Last weekend in Moquetito, Gualaneno, and Matamoros preceeded this weekend at Tulakes in Oklahoma City. Hundreds of backpacks were given out. Thousands of pencils, paper, crayons and other supplies dropped into the hand of kids. Incredible people came together to help. Sacrifice after sacrifice is made to help. Every child will return to poverty and hunger.
They will smile for a day. With pride they will remember as they go to school as scheduled. A little higher step will accompany them as they walk in with a new backpack. And they will return to knawing hunger for more. What is missing?
Fathers don’t fit in backpacks. In every neighborhood and city, fathers are missing. My mind wanders through the myriads of kids anf families that have walked in front of the teams. Many times I step back and count. 400 kids and seven fathers. 150 kids and three fathers. 50 kids and no fathers. They don’t fit in backpacks.
An unfathered child is twice as likely to drop out and ten times as likely to be extremely poor. Suicide, early sexual activity, behavior disorder, and jail will statistically pursue her into adulthood.
Even if he is lucky enough to be one of the 60% with a father living in the home, chances of a healthy, involved, caring, engaged dad diminish as he gains age. By 18 the majority have lived a few years unfathered.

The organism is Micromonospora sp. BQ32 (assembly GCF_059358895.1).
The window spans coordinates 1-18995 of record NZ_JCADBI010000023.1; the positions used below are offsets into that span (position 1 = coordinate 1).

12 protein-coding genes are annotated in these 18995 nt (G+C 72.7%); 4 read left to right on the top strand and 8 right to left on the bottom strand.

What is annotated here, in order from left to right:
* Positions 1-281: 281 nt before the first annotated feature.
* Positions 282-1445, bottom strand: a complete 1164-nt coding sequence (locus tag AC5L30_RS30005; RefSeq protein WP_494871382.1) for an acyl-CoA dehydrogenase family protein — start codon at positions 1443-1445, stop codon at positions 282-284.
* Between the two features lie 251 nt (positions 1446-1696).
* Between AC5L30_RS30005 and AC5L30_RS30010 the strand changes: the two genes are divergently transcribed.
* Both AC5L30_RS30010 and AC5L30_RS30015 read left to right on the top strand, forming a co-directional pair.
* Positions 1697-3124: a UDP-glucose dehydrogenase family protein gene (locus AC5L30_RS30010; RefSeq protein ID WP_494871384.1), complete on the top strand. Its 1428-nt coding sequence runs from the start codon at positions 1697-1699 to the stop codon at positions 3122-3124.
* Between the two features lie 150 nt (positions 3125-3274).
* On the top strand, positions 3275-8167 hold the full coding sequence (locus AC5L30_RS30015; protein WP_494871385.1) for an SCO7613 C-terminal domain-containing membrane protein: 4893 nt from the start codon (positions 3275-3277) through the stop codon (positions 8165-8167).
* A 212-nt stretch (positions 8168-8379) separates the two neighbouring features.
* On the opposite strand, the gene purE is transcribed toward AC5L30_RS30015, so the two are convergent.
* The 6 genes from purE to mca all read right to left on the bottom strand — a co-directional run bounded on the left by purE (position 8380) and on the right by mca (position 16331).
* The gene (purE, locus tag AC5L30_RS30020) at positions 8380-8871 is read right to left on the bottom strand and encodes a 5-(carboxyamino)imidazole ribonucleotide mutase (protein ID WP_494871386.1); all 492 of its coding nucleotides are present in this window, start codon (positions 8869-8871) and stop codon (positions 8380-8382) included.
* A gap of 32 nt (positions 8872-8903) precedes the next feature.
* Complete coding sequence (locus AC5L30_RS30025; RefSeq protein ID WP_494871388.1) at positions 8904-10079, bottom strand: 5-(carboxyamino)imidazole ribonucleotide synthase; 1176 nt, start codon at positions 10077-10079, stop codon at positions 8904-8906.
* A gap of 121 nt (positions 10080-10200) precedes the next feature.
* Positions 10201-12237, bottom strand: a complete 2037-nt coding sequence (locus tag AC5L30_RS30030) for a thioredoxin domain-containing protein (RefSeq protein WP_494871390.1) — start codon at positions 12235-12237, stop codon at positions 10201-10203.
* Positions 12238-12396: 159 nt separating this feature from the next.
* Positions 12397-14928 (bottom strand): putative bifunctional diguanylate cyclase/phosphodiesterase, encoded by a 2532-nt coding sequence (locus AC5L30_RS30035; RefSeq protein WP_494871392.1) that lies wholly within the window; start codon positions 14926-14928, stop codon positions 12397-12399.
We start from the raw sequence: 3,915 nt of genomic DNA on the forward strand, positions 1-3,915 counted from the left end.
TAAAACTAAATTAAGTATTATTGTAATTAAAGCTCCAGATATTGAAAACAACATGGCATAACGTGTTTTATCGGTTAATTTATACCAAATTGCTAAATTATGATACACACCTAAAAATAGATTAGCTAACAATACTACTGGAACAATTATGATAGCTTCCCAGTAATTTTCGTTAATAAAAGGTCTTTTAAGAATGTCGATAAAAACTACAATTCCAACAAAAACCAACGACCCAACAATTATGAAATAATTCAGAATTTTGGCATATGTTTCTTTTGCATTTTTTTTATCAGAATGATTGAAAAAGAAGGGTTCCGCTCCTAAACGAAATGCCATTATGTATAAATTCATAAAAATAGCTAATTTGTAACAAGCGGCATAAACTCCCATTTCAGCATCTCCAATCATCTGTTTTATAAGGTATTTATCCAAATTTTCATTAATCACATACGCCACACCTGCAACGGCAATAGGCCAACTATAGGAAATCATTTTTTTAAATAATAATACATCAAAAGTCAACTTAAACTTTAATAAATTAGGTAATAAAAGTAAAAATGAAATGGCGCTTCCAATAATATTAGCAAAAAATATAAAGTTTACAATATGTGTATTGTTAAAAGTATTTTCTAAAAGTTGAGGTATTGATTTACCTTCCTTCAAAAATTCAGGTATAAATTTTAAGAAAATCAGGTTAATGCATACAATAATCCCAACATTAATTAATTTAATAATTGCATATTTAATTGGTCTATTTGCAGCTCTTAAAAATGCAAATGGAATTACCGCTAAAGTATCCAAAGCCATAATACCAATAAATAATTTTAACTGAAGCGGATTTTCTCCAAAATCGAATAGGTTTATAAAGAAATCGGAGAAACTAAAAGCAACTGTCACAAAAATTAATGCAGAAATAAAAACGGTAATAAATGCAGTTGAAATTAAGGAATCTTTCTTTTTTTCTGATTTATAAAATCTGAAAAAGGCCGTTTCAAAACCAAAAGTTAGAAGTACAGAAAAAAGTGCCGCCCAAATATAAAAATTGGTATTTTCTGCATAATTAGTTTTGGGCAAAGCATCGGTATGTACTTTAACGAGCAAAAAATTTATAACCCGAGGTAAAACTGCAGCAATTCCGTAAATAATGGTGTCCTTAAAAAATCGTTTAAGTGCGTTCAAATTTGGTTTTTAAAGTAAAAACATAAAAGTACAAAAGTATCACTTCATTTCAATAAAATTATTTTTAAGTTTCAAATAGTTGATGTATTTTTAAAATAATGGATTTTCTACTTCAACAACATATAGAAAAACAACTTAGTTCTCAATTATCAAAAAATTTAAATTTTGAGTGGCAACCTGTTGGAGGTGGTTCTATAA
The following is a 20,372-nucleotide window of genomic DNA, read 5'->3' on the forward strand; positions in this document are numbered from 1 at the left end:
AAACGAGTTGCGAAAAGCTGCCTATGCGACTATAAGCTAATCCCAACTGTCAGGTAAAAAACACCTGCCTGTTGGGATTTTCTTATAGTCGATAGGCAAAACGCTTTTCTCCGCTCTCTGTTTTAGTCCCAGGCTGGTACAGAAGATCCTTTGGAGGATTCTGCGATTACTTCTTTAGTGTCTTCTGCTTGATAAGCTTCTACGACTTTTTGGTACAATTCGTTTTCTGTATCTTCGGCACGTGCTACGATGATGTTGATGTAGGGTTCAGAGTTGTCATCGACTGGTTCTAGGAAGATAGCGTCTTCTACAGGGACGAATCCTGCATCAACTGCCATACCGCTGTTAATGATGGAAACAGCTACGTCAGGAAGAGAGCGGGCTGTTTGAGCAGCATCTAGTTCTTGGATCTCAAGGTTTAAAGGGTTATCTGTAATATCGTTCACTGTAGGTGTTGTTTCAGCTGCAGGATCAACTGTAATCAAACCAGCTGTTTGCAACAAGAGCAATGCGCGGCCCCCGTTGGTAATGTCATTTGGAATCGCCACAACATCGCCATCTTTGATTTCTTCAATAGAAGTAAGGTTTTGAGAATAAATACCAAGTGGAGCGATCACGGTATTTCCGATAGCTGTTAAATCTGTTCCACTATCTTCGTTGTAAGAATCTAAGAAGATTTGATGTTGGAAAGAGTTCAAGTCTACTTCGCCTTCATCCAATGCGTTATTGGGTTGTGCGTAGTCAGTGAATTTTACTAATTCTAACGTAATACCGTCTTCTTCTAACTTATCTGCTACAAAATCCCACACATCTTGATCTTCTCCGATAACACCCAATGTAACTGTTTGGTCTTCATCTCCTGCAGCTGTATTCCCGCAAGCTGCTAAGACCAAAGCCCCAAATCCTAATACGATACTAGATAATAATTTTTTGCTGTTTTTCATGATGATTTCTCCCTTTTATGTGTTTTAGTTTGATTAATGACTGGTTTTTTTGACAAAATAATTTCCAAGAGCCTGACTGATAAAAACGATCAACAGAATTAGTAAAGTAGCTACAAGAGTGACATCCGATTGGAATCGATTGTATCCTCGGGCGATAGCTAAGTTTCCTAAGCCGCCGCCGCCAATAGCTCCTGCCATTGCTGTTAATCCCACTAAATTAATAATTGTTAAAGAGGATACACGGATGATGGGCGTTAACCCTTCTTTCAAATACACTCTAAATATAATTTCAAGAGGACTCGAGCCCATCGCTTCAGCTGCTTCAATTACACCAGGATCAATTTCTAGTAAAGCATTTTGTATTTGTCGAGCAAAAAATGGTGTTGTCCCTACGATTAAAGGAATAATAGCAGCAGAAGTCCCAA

60% of men admit to extramarital affairs and the family drift builds. 40% of men on the road own up to buying sex while away from home. Drift, dabble, and disaster dwarf health and emotional stability.
Fathers don’t fit in backpacks. I wish they did. I wish I could give each child her backpack with a Dad in the main pocket. He can bring better grades, higher achievement, strengthening play and greater chances for any child.
In every place I listened as men asked for father training. J talked about his disturbed stepson. His eyes watered as he asked when our next Dad’s University would come to his neighbborhood. In Mexico Los Secretos on fathering books were treated like treasure. P looked at me and broke into weeping. Many are holding up the banner in tough circumstance just needing encouragement and training.
Thanks to all the men in each of these neighborhoods who are holding ground. Thanks to over 50 men at Tabitha who made public commitments to family Thanks to Raul, Maricioz, Abdiel, Luke, Robb, Eugene, Brandon and others who sacificed big to encourage. Thanks to the men of the Loving Lyrewood churches who made some child’s day at Tulakes. Thanks, Jerry and Bobbie for your service yesterday. I wish you fit in a backpack and you could go home with a kid. Know that your smile and example will do just that.
Let’s keep pressing.